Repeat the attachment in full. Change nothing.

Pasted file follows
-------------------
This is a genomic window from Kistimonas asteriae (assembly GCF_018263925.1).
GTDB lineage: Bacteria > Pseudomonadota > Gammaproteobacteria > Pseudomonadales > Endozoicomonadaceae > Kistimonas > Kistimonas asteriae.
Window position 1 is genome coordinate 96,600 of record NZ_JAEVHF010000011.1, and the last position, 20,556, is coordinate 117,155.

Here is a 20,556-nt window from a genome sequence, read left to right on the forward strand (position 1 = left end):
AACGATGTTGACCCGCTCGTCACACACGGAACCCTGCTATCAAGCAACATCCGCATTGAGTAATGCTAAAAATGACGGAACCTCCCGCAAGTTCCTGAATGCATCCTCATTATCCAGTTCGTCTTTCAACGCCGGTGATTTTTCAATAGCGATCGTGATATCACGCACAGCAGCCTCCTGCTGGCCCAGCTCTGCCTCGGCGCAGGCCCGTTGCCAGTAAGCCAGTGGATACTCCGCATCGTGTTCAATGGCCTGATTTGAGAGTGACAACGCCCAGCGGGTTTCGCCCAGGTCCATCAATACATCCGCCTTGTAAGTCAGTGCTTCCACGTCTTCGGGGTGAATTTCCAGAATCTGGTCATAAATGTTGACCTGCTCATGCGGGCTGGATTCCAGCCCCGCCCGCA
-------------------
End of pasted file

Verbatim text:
This is a genomic window from Kistimonas asteriae (assembly GCF_018263925.1).
GTDB lineage: Bacteria > Pseudomonadota > Gammaproteobacteria > Pseudomonadales > Endozoicomonadaceae > Kistimonas > Kistimonas asteriae.
Window position 1 is genome coordinate 96,600 of record NZ_JAEVHF010000011.1, and the last position, 20,556, is coordinate 117,155.

Here is a 20,556-nt window from a genome sequence, read left to right on the forward strand (position 1 = left end):
AACGATGTTGACCCGCTCGTCACACACGGAACCCTGCTATCAAGCAACATCCGCATTGAGTAATGCTAAAAATGACGGAACCTCCCGCAAGTTCCTGAATGCATCCTCATTATCCAGTTCGTCTTTCAACGCCGGTGATTTTTCAATAGCGATCGTGATATCACGCACAGCAGCCTCCTGCTGGCCCAGCTCTGCCTCGGCGCAGGCCCGTTGCCAGTAAGCCAGTGGATACTCCGCATCGTGTTCAATGGCCTGATTTGAGAGTGACAACGCCCAGCGGGTTTCGCCCAGGTCCATCAATACATCCGCCTTGTAAGTCAGTGCTTCCACGTCTTCGGGGTGAATTTCCAGAATCTGGTCATAAATGTTGACCTGCTCATGCGGGCTGGATTCCAGCCCCGCCCGCA